What uses the most electricity in a home?

Discover what uses the most electricity in a home and you can save energy and money.

lilac, sky blue and white frideg freezer in a purple painted ktichen with blue cabinets - samsung
(Image credit: Samsung)

If you want lower energy bills it pays to know what uses the most electricity in a home. And who would say no to paying less – as well as reducing the impact on the planet? Yup, we’re pretty sure, the answer is no one.

In order to save, you’ll need to find out what appliances use the most electricity, as well as which other features of your home account for a big proportion of your utility bills.

With the help of the experts, we’ve put together a list of the biggest electricity guzzlers along with tips on how to save energy at home, so you can reduce your consumption and your spend.

What uses the most electricity in a home?

You might be surprised by the list of what uses the most electricity in a home, but it’s not just interesting information. Being aware of what appliances use the most electricity can help you prioritize the energy-saving strategies you adopt for maximum savings. 

Here, you’ll find our top 10 energy users along with the advice you need so you can use less energy.

What uses the most electricity in your house?

Number one in the list of what uses the most energy in a home is space heating appliances. While individual costs vary dependent on the types of heating, typically these account for 31.3 per cent of your consumption, according to Fixr, which used information taken from the US Energy Information Administration (EIA) annual energy outlook report 2021 to calculate the percentage of total gross end-use energy consumption each month in single family households. 

‘The biggest energy consumers in homes are heating devices,’ says Adam Graham, construction industry analyst at Fixr.

At number two? We’re still talking heating. Your water heater accounts for 13.6 per cent of consumption, according to Fixr’s calculations.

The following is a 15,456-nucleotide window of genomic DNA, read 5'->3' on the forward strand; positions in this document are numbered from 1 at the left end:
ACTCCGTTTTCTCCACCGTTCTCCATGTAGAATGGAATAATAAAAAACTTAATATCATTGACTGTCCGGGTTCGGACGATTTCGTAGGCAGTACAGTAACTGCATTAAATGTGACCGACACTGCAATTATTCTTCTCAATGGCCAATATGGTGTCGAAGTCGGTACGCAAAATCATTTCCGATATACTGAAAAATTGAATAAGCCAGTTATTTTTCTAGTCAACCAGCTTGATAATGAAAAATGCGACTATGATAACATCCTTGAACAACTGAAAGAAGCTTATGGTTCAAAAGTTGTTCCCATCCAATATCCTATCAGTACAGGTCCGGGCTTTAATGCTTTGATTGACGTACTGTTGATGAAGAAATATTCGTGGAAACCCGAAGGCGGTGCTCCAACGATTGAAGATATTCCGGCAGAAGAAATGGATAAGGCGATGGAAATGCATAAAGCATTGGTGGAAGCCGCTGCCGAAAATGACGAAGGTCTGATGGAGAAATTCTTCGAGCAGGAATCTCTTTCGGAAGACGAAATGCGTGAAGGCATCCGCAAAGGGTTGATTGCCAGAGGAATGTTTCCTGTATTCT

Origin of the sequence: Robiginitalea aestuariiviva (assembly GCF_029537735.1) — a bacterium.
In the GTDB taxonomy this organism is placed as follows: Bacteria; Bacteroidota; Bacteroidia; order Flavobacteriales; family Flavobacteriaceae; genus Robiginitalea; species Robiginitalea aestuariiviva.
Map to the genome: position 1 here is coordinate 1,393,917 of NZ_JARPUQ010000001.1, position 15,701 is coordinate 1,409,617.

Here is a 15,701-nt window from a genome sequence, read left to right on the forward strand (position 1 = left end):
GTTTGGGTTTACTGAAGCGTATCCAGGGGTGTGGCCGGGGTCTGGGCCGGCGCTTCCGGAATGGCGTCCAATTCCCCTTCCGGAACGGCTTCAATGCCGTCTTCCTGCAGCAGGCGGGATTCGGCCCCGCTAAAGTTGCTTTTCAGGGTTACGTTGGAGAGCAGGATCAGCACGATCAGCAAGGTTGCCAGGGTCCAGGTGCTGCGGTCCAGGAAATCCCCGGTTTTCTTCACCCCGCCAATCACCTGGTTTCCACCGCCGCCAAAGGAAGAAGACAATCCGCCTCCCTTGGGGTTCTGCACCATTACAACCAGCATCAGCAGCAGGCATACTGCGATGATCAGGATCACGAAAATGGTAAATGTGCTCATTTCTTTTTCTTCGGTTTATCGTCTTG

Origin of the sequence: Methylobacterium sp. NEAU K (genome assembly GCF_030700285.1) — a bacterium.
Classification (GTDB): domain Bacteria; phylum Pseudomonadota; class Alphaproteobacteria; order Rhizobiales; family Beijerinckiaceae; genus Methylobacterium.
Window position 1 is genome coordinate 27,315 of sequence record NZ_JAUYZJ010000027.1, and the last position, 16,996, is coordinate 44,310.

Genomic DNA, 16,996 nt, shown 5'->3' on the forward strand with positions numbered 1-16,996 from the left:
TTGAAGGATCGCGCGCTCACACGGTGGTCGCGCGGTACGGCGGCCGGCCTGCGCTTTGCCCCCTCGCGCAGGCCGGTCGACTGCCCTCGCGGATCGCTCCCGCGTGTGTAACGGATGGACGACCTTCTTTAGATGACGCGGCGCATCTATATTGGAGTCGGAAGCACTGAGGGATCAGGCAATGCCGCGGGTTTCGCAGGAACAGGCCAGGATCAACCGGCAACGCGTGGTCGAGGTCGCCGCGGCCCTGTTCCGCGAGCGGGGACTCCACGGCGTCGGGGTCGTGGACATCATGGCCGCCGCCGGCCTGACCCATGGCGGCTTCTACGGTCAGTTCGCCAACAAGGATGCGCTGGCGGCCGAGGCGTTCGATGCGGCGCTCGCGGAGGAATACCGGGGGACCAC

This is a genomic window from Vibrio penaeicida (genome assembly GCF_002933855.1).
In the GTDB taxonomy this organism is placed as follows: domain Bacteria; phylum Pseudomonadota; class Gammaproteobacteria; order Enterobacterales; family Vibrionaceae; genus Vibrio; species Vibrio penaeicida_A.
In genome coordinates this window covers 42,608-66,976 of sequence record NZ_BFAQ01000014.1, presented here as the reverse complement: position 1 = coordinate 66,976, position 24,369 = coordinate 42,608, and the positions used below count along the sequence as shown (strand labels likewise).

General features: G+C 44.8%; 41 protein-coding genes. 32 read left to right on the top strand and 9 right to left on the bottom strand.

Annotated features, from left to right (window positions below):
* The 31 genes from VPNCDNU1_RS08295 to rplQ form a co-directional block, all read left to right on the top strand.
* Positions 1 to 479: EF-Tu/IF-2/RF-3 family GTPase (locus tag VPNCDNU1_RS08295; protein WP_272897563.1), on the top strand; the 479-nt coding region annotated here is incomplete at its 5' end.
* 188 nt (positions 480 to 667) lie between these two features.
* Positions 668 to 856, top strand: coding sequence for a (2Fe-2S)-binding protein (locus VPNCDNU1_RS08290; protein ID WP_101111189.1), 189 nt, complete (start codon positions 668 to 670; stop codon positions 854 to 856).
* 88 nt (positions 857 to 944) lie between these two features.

Space cooling is also responsible for a large proportion of your spend at 10.7 per cent, the site reveals.

What appliances use the most electricity in a household?

Aside from home heating and cooling, when we’re talking about what appliances use the most electricity, it’s refrigerators that account for the largest share of bills: that’s 4 per cent of electricity consumption, according to Fixr’s calculations.

These are followed by dryers, accounting for 3.2 per cent.

Lighting also makes its impact on your bills at 2.8 per cent.

And pay attention to the influence of the TV and other home entertainment equipment on energy use, which equals that of lighting at 2.8 per cent.

Computers and related equipment, meanwhile, account for 1.1 per cent. 

Wondering about where clothes washers fall in the list of what uses the most electricity in a home? They account for 0.5 per cent of consumption.

Dishwashers use slightly less energy at 0.4 per cent.

What makes my electricity bills so high?

HVAC systems use the most electricity in a home, so these have a major effect on bills, but you can see that other appliances can also be making a contribution worth paying attention to.

‘The best way to determine what is using the most energy in your specific home is to do a home energy audit,’ says Bailey Carson, Home Care Expert at Angi. ‘You can do this yourself or hire a pro to check more specifically where your home is using up the most energy and provide recommendations on how to improve its energy efficiency.’